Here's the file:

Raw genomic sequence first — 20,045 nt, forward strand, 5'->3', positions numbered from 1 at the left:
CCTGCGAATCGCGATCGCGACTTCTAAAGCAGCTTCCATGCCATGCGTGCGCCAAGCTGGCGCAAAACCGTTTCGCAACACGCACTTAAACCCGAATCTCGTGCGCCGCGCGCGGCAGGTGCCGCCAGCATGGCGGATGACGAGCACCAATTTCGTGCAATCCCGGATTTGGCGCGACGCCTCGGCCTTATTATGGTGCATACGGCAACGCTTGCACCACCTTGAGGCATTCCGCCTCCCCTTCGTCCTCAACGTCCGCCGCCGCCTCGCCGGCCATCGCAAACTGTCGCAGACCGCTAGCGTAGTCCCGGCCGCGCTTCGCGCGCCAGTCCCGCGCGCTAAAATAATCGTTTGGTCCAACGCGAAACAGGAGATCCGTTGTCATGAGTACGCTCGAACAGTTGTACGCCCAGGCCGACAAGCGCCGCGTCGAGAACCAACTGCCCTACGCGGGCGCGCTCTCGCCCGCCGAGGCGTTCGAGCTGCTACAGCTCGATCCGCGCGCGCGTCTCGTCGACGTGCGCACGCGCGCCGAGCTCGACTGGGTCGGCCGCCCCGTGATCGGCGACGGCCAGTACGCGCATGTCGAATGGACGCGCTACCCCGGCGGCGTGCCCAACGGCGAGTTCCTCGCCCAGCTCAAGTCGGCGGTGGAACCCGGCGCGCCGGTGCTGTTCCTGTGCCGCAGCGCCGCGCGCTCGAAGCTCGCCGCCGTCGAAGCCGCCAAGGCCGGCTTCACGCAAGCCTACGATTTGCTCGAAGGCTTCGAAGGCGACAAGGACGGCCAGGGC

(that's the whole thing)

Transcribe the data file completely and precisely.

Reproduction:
Raw genomic sequence first — 20,045 nt, forward strand, 5'->3', positions numbered from 1 at the left:
CCTGCGAATCGCGATCGCGACTTCTAAAGCAGCTTCCATGCCATGCGTGCGCCAAGCTGGCGCAAAACCGTTTCGCAACACGCACTTAAACCCGAATCTCGTGCGCCGCGCGCGGCAGGTGCCGCCAGCATGGCGGATGACGAGCACCAATTTCGTGCAATCCCGGATTTGGCGCGACGCCTCGGCCTTATTATGGTGCATACGGCAACGCTTGCACCACCTTGAGGCATTCCGCCTCCCCTTCGTCCTCAACGTCCGCCGCCGCCTCGCCGGCCATCGCAAACTGTCGCAGACCGCTAGCGTAGTCCCGGCCGCGCTTCGCGCGCCAGTCCCGCGCGCTAAAATAATCGTTTGGTCCAACGCGAAACAGGAGATCCGTTGTCATGAGTACGCTCGAACAGTTGTACGCCCAGGCCGACAAGCGCCGCGTCGAGAACCAACTGCCCTACGCGGGCGCGCTCTCGCCCGCCGAGGCGTTCGAGCTGCTACAGCTCGATCCGCGCGCGCGTCTCGTCGACGTGCGCACGCGCGCCGAGCTCGACTGGGTCGGCCGCCCCGTGATCGGCGACGGCCAGTACGCGCATGTCGAATGGACGCGCTACCCCGGCGGCGTGCCCAACGGCGAGTTCCTCGCCCAGCTCAAGTCGGCGGTGGAACCCGGCGCGCCGGTGCTGTTCCTGTGCCGCAGCGCCGCGCGCTCGAAGCTCGCCGCCGTCGAAGCCGCCAAGGCCGGCTTCACGCAAGCCTACGATTTGCTCGAAGGCTTCGAAGGCGACAAGGACGGCCAGGGC